Outside the Brick and Mortar Music Hall in San Francisco on Sunday night, the streets went wild with the news of the Giants’ World Series win. Inside, the energy (and the crowd) was just as high when Bay Area-born rapper and producer, G-Eazy, stopped by as part of his nationwide “Plastic Dreams” tour. G (whose real name is Gerald Earl Gillum) has opened for Drake and played for the 2012 Warped Tour, but his most notable claim to fame is his remix of the 1961 hit, “Runaround Sue.” Before hitting the stage, the effortlessly cool G-Eazy sat down with the Daily Cal to talk about his latest independent album, Must Be Nice, his sound and coming home to the Bay Area.
G-Eazy on his onstage persona: One of the best things about being a musician is that you get to create this caricature, for better or for worse, and, you know, there’s definitely a disconnect there. G-Eazy is separate from who Gerald is as a person, and it at times gets tough to balance the two. I mean, at the end of the day, when I write songs, they come from an honest place. I’m telling stories that reflect stuff I’ve been through personally or stuff I’ve seen. So they’re really not all that far apart, but there definitely is a place for me to be me as a person and a place for me to step in and be G-Eazy, you know, and play that role.
On samples: The past record I did, The Endless Summer, was kind of like a concept album. It was strictly focused on sampling and remixing all these old ‘50s pop songs. After that project, I felt like it was time for me to take a step forward as an artist. It was time for me to grow as a producer and a songwriter, and do it all from scratch. My recent album, Must Be Nice, I produced without the use of samples. It was still kind of going for that same vintage ’50s pop sound, you know, but instead I recorded all the parts from scratch, doing it all originally. That’s how I’m working these days.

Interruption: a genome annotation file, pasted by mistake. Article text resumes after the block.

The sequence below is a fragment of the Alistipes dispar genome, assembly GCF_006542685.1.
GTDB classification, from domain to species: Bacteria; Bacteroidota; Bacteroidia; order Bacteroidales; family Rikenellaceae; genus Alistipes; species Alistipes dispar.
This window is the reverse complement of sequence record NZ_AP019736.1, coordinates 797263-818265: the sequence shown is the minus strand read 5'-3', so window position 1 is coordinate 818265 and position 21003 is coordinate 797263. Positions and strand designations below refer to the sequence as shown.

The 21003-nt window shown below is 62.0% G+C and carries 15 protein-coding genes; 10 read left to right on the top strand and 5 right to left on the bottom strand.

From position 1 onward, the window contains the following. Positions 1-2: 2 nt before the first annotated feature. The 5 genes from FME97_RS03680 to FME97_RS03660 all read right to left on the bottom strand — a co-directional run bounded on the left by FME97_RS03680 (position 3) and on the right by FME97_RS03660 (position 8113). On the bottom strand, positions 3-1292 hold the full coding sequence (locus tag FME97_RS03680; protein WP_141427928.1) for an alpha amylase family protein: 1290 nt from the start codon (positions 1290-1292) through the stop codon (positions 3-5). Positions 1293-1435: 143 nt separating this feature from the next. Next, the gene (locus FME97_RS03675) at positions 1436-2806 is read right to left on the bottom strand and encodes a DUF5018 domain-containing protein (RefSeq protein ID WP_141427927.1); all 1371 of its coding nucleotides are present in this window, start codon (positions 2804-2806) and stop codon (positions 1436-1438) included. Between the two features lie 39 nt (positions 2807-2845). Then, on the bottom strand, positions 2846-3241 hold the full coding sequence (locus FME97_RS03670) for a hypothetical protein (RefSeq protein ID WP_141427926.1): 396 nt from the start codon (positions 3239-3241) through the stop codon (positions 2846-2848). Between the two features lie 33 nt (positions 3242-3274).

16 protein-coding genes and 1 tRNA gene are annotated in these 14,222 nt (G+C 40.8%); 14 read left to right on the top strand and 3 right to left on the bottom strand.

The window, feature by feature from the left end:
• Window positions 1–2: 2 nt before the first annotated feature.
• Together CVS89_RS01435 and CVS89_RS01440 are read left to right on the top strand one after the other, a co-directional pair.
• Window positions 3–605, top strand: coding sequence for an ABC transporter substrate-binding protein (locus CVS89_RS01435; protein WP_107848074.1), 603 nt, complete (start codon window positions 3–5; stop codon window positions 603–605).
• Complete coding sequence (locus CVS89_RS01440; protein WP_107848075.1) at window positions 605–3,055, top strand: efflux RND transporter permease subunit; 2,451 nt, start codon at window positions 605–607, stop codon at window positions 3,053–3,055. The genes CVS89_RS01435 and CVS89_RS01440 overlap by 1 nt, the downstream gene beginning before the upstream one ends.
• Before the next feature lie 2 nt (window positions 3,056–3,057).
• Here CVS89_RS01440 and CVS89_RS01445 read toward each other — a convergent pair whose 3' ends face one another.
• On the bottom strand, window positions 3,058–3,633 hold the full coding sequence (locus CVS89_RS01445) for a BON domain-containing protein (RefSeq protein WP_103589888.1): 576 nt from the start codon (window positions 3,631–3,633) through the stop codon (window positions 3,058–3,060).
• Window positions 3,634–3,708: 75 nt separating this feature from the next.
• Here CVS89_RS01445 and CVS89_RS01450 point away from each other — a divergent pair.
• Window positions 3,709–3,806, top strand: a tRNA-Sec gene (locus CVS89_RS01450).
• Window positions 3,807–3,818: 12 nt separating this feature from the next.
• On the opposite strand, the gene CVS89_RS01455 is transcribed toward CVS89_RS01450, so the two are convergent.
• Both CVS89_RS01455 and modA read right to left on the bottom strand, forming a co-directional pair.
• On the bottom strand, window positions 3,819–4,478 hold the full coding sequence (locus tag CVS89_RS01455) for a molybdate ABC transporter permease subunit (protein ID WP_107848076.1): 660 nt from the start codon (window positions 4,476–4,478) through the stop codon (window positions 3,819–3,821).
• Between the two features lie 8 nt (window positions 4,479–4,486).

On his vintage style: I just think it’s an era that has this eternal sense of cool that never goes away. James Dean never goes out of style. He’s never not cool, you know what I’m saying? The same thing goes with the music. All those melodies and all that sound just last forever.
On his live show: New Orleans definitely influenced my live show. It’s a city that really appreciates live music, and that was something that was new for me. They’re really big on brass bands, so I would go to these shows, and I would watch the brass bands play, and they had such crowd control. They knew how to work the crowd, and the energy was so hype. That inspired me. This sounds stupid, but I really want to get good at playing live shows. A lot of artists, in hip hop specifically, put on kind of boring shows. We want to make the live show an experience that you walk away from saying, ‘Man, that was super turned up. That was live as fuck.’ We spend a lot of time thinking about the dynamics of our show and how to build energy up and bring it down just to build it up again.
On giving away his music for free: That’s just the times we live in. We’ve all been trained and conditioned to believe that music is just a free product these days. I mean, Napster came out, what? Like ten years ago? We were in fifth or sixth grade when that came out, so the last time I had to go to the record store to buy something, it was like, Eminem’s first CD or something like that. You have this whole generation of kids that grew up never having to buy music, and that’s just how they’re conditioned. You have to move with the times.
On what’s next: The next step is music. It all starts with content. I’m looking forward to finally get off tour and getting back in the studio and just writing. (Writing on the road) is tough. At this stage, everyone helps out and does a million jobs, so during the day I’m always doing other stuff, just helping out. Eventually we’ll get to the level where I have my own tour bus with a studio in it, and I get to just fucking chill all day long while everyone takes care of shit, and I can just write.
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